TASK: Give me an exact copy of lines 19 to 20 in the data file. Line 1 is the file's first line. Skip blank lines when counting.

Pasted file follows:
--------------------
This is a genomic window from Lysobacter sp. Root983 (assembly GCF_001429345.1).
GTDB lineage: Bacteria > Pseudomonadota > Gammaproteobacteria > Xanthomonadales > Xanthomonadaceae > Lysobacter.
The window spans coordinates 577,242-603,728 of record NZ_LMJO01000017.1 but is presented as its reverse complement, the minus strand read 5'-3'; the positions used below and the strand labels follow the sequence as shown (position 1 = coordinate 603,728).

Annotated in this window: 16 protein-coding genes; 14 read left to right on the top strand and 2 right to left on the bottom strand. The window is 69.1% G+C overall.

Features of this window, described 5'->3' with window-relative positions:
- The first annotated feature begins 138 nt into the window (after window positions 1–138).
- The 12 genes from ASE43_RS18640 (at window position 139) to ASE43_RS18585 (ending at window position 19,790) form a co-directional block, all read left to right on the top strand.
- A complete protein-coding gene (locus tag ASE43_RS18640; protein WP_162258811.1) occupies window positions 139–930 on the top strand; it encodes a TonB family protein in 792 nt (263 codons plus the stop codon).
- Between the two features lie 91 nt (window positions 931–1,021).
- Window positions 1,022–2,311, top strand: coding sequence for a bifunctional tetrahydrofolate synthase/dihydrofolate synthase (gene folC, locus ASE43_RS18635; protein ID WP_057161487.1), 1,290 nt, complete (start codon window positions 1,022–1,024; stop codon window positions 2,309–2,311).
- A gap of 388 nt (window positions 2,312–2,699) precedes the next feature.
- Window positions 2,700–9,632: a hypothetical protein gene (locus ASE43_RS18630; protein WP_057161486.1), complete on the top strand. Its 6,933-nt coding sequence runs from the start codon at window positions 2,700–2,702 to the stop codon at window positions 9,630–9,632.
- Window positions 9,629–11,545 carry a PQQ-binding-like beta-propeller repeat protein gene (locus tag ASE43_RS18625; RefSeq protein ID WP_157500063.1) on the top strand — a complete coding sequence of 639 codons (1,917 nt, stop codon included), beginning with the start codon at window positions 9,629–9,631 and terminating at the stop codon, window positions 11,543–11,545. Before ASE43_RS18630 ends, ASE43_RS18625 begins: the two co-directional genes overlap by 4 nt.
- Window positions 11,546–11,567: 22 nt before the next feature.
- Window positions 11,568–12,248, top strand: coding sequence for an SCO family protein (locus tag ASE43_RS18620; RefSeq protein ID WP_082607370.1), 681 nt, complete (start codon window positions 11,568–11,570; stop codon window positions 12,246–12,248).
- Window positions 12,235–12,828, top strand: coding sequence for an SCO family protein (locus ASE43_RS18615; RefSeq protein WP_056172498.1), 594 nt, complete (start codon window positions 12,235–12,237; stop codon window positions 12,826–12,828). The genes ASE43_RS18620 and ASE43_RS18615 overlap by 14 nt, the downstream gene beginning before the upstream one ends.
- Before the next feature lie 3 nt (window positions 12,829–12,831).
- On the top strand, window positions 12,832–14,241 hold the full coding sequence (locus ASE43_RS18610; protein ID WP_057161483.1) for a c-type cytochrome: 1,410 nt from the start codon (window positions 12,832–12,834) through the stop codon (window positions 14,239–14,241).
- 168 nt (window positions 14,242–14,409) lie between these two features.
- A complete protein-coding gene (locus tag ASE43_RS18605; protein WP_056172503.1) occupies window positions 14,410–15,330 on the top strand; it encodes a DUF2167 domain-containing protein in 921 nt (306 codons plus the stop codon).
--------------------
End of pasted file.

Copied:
- 168 nt (window positions 14,242–14,409) lie between these two features.
- A complete protein-coding gene (locus tag ASE43_RS18605; protein WP_056172503.1) occupies window positions 14,410–15,330 on the top strand; it encodes a DUF2167 domain-containing protein in 921 nt (306 codons plus the stop codon).